Awkward Politeness: Public Artwork in Western Australia and Critical Discourse

Darryn Ansted
2009 Conference

This paper studies the obstacles to placing large public artwork commissions in Western Australia into a critical discourse. In terms of the production of public art, it contrasts private commissions with government commissions, discusses the review of the state government’s ‘Percent for Art’ scheme, and contrasts this to the review of the similar ‘Art Built-In’ scheme in Queensland. It suggests that the Keniger report into the ‘Art Built-In’ scheme envisions a role for education and curatorial practice that could be embraced by the ‘Percent for Art’ scheme.

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About the author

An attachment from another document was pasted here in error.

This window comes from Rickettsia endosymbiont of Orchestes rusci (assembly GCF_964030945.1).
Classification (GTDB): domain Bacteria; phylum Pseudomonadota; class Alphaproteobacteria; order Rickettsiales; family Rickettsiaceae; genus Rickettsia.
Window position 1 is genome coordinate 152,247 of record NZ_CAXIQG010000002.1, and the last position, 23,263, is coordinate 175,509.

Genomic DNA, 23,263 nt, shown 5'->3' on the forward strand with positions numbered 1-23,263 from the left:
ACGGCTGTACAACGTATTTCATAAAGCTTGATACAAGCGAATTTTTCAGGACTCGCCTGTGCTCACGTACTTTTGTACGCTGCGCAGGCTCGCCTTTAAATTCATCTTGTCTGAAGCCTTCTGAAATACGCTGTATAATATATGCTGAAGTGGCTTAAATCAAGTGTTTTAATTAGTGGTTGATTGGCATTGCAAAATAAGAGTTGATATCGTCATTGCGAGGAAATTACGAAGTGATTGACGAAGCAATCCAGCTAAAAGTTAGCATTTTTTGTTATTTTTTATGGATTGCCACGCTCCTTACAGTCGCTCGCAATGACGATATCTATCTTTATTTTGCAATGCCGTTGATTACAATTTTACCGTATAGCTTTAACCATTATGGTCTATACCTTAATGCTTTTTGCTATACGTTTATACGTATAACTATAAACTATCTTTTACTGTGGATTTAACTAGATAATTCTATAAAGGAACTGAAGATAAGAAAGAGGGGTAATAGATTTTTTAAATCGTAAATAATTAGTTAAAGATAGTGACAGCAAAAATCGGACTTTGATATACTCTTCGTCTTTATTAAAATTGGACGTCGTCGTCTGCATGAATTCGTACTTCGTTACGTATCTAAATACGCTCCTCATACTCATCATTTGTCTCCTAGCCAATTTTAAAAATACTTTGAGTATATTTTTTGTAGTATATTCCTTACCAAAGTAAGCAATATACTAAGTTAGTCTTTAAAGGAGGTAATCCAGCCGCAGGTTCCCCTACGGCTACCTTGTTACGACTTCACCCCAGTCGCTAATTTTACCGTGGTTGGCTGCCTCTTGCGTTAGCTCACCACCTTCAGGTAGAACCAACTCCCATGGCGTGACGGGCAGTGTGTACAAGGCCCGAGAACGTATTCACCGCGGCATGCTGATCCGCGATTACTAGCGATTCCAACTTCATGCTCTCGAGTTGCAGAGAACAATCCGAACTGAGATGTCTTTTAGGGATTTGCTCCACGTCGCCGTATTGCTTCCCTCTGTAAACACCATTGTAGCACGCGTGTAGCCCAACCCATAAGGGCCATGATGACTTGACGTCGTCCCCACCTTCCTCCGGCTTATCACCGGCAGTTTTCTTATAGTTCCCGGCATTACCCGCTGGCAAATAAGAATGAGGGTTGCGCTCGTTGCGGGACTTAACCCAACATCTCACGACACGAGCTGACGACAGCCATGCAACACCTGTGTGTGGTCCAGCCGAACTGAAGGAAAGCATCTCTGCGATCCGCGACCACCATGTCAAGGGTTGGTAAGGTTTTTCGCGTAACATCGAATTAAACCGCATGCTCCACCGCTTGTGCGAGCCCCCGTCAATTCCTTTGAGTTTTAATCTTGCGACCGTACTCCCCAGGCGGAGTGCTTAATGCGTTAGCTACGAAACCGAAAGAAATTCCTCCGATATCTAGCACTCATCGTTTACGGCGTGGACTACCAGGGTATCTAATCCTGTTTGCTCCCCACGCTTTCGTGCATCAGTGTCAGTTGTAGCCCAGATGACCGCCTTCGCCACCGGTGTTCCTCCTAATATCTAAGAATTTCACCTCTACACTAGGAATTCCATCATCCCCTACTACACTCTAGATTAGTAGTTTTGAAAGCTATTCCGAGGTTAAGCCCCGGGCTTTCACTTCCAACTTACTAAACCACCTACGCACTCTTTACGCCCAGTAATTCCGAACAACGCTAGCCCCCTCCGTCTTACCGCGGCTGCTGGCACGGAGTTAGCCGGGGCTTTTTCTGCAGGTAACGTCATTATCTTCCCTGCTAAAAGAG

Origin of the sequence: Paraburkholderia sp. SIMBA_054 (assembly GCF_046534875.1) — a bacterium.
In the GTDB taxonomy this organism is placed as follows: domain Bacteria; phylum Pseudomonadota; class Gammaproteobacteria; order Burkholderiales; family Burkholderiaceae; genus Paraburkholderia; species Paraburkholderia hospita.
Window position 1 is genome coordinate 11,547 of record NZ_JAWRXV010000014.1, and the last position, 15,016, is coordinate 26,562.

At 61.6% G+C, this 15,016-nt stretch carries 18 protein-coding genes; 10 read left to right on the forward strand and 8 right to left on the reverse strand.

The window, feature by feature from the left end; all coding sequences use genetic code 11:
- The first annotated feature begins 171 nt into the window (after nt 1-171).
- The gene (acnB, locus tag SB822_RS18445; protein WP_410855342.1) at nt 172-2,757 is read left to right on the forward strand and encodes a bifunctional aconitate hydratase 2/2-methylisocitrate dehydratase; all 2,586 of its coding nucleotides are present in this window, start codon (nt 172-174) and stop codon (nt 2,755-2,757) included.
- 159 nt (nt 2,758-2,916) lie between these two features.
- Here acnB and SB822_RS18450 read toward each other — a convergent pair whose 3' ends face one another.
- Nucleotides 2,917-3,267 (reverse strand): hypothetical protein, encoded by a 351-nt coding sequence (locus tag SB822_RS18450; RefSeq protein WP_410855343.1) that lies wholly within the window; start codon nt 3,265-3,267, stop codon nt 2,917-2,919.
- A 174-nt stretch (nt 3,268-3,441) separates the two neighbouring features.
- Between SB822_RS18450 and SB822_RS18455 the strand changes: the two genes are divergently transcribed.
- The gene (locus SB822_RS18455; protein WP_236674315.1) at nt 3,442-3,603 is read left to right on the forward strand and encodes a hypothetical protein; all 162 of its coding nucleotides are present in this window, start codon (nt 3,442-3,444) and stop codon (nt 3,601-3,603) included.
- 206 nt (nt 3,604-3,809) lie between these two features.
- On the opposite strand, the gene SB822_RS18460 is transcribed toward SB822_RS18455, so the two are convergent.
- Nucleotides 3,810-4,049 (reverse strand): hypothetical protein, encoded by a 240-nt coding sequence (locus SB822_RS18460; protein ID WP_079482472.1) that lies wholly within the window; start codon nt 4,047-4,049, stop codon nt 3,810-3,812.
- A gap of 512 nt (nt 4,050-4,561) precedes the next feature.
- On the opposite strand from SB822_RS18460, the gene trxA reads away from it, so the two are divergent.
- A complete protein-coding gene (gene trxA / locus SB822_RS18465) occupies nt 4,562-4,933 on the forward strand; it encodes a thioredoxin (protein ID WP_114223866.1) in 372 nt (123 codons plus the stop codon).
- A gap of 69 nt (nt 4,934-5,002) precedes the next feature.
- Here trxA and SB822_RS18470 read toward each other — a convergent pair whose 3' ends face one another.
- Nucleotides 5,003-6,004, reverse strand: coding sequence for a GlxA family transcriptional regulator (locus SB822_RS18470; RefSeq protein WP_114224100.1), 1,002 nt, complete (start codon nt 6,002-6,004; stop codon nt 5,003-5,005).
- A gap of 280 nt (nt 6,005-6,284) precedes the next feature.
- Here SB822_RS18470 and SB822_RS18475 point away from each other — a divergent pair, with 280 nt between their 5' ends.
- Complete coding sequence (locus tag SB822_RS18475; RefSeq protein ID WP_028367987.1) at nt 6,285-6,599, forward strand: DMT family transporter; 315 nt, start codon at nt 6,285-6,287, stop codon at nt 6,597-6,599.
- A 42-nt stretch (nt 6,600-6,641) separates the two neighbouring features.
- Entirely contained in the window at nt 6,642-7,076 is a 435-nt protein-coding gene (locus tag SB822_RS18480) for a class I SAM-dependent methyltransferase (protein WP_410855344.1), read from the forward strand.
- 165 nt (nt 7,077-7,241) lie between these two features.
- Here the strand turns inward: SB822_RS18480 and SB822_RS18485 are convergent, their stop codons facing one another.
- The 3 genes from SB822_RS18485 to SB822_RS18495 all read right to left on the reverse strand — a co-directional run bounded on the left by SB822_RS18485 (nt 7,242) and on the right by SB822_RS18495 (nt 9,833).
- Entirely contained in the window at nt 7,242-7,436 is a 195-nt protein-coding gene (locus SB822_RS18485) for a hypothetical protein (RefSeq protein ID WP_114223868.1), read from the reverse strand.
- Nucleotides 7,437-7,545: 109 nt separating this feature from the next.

Darryn Ansted is the Head of Painting at the Curtin University School of Design and Art. He is currently completing a PhD on Gerhard Richter through the University of Western Australia. He is a practising artist and academic with various active current research interests. His creative production includes recoding aesthetic strategies of autonomous painting styles to critique and engage extrinsic political, cultural and social dimensions of contemporary life. His academic research interests include expanding the view of the artwork as a basic unit of meaning to a view of the artist’s entire practice as a subject of study, developing theories of poststructuralist radical alterity in painting, and curating and engaging with contemporary artists of diverse interests.